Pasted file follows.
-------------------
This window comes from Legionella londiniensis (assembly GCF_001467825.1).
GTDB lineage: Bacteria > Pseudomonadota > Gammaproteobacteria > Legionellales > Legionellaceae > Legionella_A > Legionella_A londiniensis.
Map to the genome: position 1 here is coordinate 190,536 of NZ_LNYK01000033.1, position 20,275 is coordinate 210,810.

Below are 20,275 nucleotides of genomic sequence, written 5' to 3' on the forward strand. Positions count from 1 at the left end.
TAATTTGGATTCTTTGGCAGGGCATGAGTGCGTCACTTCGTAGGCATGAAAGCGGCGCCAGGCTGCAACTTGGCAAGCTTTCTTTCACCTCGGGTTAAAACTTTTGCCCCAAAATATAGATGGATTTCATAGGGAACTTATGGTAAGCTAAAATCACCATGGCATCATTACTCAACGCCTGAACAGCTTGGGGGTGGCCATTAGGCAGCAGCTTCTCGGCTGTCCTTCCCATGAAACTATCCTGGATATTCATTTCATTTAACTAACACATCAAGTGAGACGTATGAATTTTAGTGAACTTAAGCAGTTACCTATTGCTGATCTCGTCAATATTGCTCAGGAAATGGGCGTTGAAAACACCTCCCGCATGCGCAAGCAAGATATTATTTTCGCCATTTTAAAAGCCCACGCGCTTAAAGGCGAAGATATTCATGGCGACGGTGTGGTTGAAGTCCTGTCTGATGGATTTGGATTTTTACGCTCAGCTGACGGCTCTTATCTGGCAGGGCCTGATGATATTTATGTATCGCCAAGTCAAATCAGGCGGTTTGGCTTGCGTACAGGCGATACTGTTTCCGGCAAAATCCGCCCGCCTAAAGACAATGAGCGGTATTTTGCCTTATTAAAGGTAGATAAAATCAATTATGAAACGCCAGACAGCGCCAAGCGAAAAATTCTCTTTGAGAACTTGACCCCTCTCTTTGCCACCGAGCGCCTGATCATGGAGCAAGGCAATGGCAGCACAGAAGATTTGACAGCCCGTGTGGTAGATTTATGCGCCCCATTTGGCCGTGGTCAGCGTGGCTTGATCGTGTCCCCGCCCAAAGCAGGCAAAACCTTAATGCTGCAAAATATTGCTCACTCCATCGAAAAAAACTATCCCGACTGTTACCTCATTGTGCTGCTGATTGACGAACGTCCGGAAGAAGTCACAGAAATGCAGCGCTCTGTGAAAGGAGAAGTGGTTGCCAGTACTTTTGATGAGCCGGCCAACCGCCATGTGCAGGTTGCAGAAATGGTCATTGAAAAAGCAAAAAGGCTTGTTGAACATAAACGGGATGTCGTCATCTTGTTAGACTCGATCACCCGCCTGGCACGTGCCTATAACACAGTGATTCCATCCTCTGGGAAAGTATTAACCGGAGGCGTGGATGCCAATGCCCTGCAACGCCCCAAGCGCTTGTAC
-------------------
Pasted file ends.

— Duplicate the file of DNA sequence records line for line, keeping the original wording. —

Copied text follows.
This window comes from Legionella londiniensis (assembly GCF_001467825.1).
GTDB lineage: Bacteria > Pseudomonadota > Gammaproteobacteria > Legionellales > Legionellaceae > Legionella_A > Legionella_A londiniensis.
Map to the genome: position 1 here is coordinate 190,536 of NZ_LNYK01000033.1, position 20,275 is coordinate 210,810.

Below are 20,275 nucleotides of genomic sequence, written 5' to 3' on the forward strand. Positions count from 1 at the left end.
TAATTTGGATTCTTTGGCAGGGCATGAGTGCGTCACTTCGTAGGCATGAAAGCGGCGCCAGGCTGCAACTTGGCAAGCTTTCTTTCACCTCGGGTTAAAACTTTTGCCCCAAAATATAGATGGATTTCATAGGGAACTTATGGTAAGCTAAAATCACCATGGCATCATTACTCAACGCCTGAACAGCTTGGGGGTGGCCATTAGGCAGCAGCTTCTCGGCTGTCCTTCCCATGAAACTATCCTGGATATTCATTTCATTTAACTAACACATCAAGTGAGACGTATGAATTTTAGTGAACTTAAGCAGTTACCTATTGCTGATCTCGTCAATATTGCTCAGGAAATGGGCGTTGAAAACACCTCCCGCATGCGCAAGCAAGATATTATTTTCGCCATTTTAAAAGCCCACGCGCTTAAAGGCGAAGATATTCATGGCGACGGTGTGGTTGAAGTCCTGTCTGATGGATTTGGATTTTTACGCTCAGCTGACGGCTCTTATCTGGCAGGGCCTGATGATATTTATGTATCGCCAAGTCAAATCAGGCGGTTTGGCTTGCGTACAGGCGATACTGTTTCCGGCAAAATCCGCCCGCCTAAAGACAATGAGCGGTATTTTGCCTTATTAAAGGTAGATAAAATCAATTATGAAACGCCAGACAGCGCCAAGCGAAAAATTCTCTTTGAGAACTTGACCCCTCTCTTTGCCACCGAGCGCCTGATCATGGAGCAAGGCAATGGCAGCACAGAAGATTTGACAGCCCGTGTGGTAGATTTATGCGCCCCATTTGGCCGTGGTCAGCGTGGCTTGATCGTGTCCCCGCCCAAAGCAGGCAAAACCTTAATGCTGCAAAATATTGCTCACTCCATCGAAAAAAACTATCCCGACTGTTACCTCATTGTGCTGCTGATTGACGAACGTCCGGAAGAAGTCACAGAAATGCAGCGCTCTGTGAAAGGAGAAGTGGTTGCCAGTACTTTTGATGAGCCGGCCAACCGCCATGTGCAGGTTGCAGAAATGGTCATTGAAAAAGCAAAAAGGCTTGTTGAACATAAACGGGATGTCGTCATCTTGTTAGACTCGATCACCCGCCTGGCACGTGCCTATAACACAGTGATTCCATCCTCTGGGAAAGTATTAACCGGAGGCGTGGATGCCAATGCCCTGCAACGCCCCAAGCGCTTGTAC